Why would I want to over carbonate? Simple I’m trying to debug my under carbonated batches. So far I’ve had 4 batches all primed with coopers carbonation tabs and while they have all had some bubbles it’s not nearly the amount I’m looking for. I’ve deliberately added more than i should to see if I can increase the levels but it seems to top out at say porter level carbonation. Not the 3x CO2 I want in a Belgian.

So I’m looking to try and go too far and create some bottle bombs. At least if I can hit the top end I can work backwards in my system. Can someone give me a surefire way to do this with a 7% Belgian Blonde?

I’m conditioning at between 20-22 degrees C and using both caps and swing lids.


2 Answers 2


Bottle bombs are usually beers that are about 10 gravity points above terminal gravity for standard 12oz bottles, then hit TG in the bottles. So 1.020 SG when 1.010 is TG.

For typical normal carbonation, 3-4 points above TG. Most 5 gallon batches call for about 4oz of monosaccaride priming sugar.

Rather than trying to make bombs and risk a mess and possible injury. Try to apply best practices for bottle conditioning.

  • rack to a bottling vessel from fermentor, this allows you to get mostly fined beer and then able to control how much trub you bring in. In 5 gallons I would intentionally bring in about 100m l of the yeast trub and mix.

  • use a powdered monosaccaride priming sugar (corn sugar), mix well in your bottling vessel.

  • repitch fresh yeast at bottling, if there was extreme fining or extended time in fermentation that would significantly reduce yeast health.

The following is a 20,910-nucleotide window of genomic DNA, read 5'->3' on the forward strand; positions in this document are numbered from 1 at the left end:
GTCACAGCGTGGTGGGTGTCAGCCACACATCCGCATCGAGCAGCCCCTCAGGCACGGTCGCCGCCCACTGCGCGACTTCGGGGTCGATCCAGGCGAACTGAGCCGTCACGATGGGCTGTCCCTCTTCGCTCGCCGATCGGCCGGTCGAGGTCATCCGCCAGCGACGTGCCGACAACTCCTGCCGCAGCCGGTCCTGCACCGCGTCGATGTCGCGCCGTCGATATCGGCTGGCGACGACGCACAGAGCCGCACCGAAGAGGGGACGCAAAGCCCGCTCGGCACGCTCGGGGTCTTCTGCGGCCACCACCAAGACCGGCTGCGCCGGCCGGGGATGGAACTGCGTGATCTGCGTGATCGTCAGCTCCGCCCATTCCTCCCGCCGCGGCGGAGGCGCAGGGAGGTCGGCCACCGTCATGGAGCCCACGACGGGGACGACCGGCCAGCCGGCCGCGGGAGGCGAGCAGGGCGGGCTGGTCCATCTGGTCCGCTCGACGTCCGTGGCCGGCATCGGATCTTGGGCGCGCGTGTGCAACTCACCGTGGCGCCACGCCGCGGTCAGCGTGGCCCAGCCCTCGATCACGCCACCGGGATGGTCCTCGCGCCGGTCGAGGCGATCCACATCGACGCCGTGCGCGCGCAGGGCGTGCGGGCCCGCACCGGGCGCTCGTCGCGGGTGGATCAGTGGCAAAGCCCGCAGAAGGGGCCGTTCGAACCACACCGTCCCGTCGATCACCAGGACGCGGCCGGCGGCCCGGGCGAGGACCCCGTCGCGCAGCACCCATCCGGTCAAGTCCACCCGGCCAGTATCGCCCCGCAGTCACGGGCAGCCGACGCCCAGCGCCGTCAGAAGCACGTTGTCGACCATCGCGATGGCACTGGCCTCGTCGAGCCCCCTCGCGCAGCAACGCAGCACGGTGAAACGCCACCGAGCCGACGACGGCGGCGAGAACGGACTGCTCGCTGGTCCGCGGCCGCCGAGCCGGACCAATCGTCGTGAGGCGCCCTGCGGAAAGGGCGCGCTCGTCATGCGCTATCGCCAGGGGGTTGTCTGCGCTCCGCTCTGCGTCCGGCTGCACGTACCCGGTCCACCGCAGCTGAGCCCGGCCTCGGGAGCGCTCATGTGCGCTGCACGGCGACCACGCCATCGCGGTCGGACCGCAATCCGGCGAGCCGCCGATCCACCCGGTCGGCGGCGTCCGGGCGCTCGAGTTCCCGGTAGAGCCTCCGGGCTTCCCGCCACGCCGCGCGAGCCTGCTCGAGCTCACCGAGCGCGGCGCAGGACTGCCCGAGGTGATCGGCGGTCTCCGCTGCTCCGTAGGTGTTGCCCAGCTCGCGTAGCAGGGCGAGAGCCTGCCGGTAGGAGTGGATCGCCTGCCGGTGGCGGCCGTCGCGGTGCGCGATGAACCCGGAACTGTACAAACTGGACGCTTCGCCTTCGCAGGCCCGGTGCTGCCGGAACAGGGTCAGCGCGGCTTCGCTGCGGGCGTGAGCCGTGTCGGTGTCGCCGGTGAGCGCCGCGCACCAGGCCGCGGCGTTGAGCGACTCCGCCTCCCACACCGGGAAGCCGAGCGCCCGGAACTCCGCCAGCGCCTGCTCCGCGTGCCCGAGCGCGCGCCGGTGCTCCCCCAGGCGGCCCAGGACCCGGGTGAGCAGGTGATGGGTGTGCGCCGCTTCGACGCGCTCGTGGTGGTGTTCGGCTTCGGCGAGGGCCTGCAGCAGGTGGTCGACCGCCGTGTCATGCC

• make sure your caps are sealing well. Cappers fatigue after a while and don't crimp very tight. Test by seeing if you can spin a cap on a capped bottle without tearing flesh on your hand. They shouldn't turn even by the strongest of us.

  • swing cap seals, these too can wear out or cause gas off from cracks or chemical damage. Some sanitizers can degrade the seal and cause it to become pourus allowing small molecule gasses to escape. When this happens they can even function like a regulator and only leak at certian a psi. So they still maintain some pressure but not as much as they should.

  • Wet the caps. Bottle caps should be pulled from submerged in a sanitizer withat least 90% water, or sprayed before going on the bottle. O2 absorbing caps require water to activate and it changes the media to make a good seal. Inverting bottles capped with dry caps doesn't wet the sealing area, so it's not enough.

  • 1
    Thanks. I’ve tried most of that apart from pitching fresh yeast. I’ld rather eliminate the sugar volume before I start faffing with extra yeast at bottling time. I doubt the caps are the problem because I have multiple different types and I always have consistent carb levels.
    – EnduroDave
    Apr 7, 2018 at 15:41
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    Wow, this is incredibly useful information! Helped me a lot.
    – Martin
    Apr 8, 2018 at 6:12
  • I my experience it’s harder to over carbonate on yeast specifically sold for bottling conditioning purposes even though they’re designed to withstain high pressure. So it might be a good idea to stick with the same strain used in primary.
    – Martin
    Apr 8, 2018 at 8:16
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    @Martin yes the best take away from these "bottle conditioning" yeasts, is that it's just Champaign yeast. It has the ability to kill other yeasts, along with high psi and abv tolerance. Used to protect proprietary yeasts from public and to make effervescent carbonation levels. Apr 8, 2018 at 14:47

Any beer over 6 per cent will not carbonate well. Use 3.5 to 4 oz. corn sugar to bottle after 2 weeks fermentation. Your first pitch yeast will still be good enough without pitching new stuff. Also include a half pound of carapils malt in your recipe. Dextrin malts help with body and head retention. I also like adding some white wheat for the same effect, but wheat will add flavor. Cheers! Brewdog333

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